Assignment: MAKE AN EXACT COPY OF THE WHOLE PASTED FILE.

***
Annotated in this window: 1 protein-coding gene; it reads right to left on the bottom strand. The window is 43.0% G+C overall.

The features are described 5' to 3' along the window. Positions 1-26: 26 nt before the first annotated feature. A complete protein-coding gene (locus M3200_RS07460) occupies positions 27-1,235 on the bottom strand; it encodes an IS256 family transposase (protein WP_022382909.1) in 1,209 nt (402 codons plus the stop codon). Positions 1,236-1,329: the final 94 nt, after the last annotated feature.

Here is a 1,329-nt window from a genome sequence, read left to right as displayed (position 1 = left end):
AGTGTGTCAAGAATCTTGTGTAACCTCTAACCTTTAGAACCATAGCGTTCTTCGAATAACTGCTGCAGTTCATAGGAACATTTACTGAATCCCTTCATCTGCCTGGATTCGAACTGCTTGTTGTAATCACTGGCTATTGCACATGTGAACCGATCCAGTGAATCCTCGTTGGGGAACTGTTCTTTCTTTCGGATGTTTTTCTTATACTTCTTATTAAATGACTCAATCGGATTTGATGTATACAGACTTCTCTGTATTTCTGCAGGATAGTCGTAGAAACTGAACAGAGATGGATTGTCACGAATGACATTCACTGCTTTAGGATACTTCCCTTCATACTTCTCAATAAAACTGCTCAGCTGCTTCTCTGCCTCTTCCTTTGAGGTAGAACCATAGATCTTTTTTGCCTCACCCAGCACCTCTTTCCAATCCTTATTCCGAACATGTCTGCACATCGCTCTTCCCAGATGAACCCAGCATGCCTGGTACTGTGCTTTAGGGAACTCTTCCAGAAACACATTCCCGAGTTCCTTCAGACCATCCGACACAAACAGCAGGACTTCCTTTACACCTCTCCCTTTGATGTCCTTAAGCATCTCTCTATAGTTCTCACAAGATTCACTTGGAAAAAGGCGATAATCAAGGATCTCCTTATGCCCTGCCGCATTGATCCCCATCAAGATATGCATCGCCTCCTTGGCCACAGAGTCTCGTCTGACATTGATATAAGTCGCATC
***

Annotated in this window: 1 protein-coding gene; it reads right to left on the bottom strand. The window is 43.0% G+C overall.

The features are described 5' to 3' along the window. Positions 1-26: 26 nt before the first annotated feature. A complete protein-coding gene (locus M3200_RS07460) occupies positions 27-1,235 on the bottom strand; it encodes an IS256 family transposase (protein WP_022382909.1) in 1,209 nt (402 codons plus the stop codon). Positions 1,236-1,329: the final 94 nt, after the last annotated feature.

Here is a 1,329-nt window from a genome sequence, read left to right as displayed (position 1 = left end):
AGTGTGTCAAGAATCTTGTGTAACCTCTAACCTTTAGAACCATAGCGTTCTTCGAATAACTGCTGCAGTTCATAGGAACATTTACTGAATCCCTTCATCTGCCTGGATTCGAACTGCTTGTTGTAATCACTGGCTATTGCACATGTGAACCGATCCAGTGAATCCTCGTTGGGGAACTGTTCTTTCTTTCGGATGTTTTTCTTATACTTCTTATTAAATGACTCAATCGGATTTGATGTATACAGACTTCTCTGTATTTCTGCAGGATAGTCGTAGAAACTGAACAGAGATGGATTGTCACGAATGACATTCACTGCTTTAGGATACTTCCCTTCATACTTCTCAATAAAACTGCTCAGCTGCTTCTCTGCCTCTTCCTTTGAGGTAGAACCATAGATCTTTTTTGCCTCACCCAGCACCTCTTTCCAATCCTTATTCCGAACATGTCTGCACATCGCTCTTCCCAGATGAACCCAGCATGCCTGGTACTGTGCTTTAGGGAACTCTTCCAGAAACACATTCCCGAGTTCCTTCAGACCATCCGACACAAACAGCAGGACTTCCTTTACACCTCTCCCTTTGATGTCCTTAAGCATCTCTCTATAGTTCTCACAAGATTCACTTGGAAAAAGGCGATAATCAAGGATCTCCTTATGCCCTGCCGCATTGATCCCCATCAAGATATGCATCGCCTCCTTGGCCACAGAGTCTCGTCTGACATTGATATAAGTCGCATC